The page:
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Volcanic Hydrogen Redefines the Habitable Zone

Hydrogen from volcanoes redefines the habitable zone, model improves offshore earthquake forecasting and biofuels reduce the damage caused by plane contrails

Hunting for habitable exoplanets has just got easier as many exoplanets which have previously been considered too icy may have been falsely dismissed. Exoplanets with volcanos which pump hydrogen into the atmosphere may be warmer than we previously thought. Hydrogen gas absorbs outgoing radiation which warms the atmosphere and melts inhospitable ice, providing an environment which may support life. This greenhouse warming effect could expand the habitable zone around distant stars by 30-60%.

Evidence of 4.3 billion year old Earth’s crust found
We know very little about the primordial crust which first covered planet Earth billions of years ago. The oldest rocks are extremely hard to find and date - Analysis of rock samples from the Canadian Shield suggests that 2.7 billion year old daughter rocks contain components of 4.3 billion year parent rocks which made up the mysterious primordial crust.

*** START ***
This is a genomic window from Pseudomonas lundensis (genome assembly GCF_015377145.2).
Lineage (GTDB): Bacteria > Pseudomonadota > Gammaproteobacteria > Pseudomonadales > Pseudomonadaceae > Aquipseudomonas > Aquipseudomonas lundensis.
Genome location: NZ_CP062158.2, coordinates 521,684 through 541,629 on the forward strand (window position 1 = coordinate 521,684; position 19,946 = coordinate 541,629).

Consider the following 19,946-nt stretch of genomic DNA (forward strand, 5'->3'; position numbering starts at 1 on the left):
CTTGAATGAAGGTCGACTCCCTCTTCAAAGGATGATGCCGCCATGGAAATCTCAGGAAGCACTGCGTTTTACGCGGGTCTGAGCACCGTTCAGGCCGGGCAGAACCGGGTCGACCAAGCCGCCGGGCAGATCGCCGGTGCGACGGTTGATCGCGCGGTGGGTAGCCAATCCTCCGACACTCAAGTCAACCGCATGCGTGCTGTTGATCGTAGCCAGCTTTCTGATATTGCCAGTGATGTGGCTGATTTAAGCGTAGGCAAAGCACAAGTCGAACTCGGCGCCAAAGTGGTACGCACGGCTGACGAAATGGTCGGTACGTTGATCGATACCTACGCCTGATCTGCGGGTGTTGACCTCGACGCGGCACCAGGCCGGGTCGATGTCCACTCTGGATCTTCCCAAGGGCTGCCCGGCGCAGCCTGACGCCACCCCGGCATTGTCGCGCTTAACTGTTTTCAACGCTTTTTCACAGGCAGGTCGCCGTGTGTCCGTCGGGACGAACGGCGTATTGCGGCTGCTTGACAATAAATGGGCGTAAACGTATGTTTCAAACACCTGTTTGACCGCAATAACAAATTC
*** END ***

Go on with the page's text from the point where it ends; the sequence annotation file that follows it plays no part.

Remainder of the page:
New Model Improves Offshore Earthquake Forecasting
The 2011 Japanese earthquake and tsunami far exceeded experts’ expectations, destroying defences and killing thousands of people. A new model called CRUST is the first to simulate all events caused by an offshore earthquake: tsunamis, landslides and aftershocks. It is hoped that it will improve hazard forecasting and strengthen emergency planning to help avoid huge fatalities from disasters like the 2011 Japanese tsunami.

Biofuels Reduce Damage Caused by Plane Contrails
With the aviation industry rapidly growing, a lot of research has been done to better understand the impact of carbon dioxide emissions. But until recently the impact of the soot found in plane contrails has been overlooked. Contrails may look beautiful and harmless but like carbon dioxide, they too contribute to global warming. By using a 50:50 biofuel conventional fuel hybrid, we may be able to reduce the impact of contrails by 50-70%. This provides a glimmer of hope for climate change as the effect of replacing conventional fuel with biofuel would be seen immediately.

Picture credit: Cornell University

Presenter: Adam Hart
Producer: Fiona Roberts

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27 minutes

Last on

Fri 17 Mar 2017 07:32GMT


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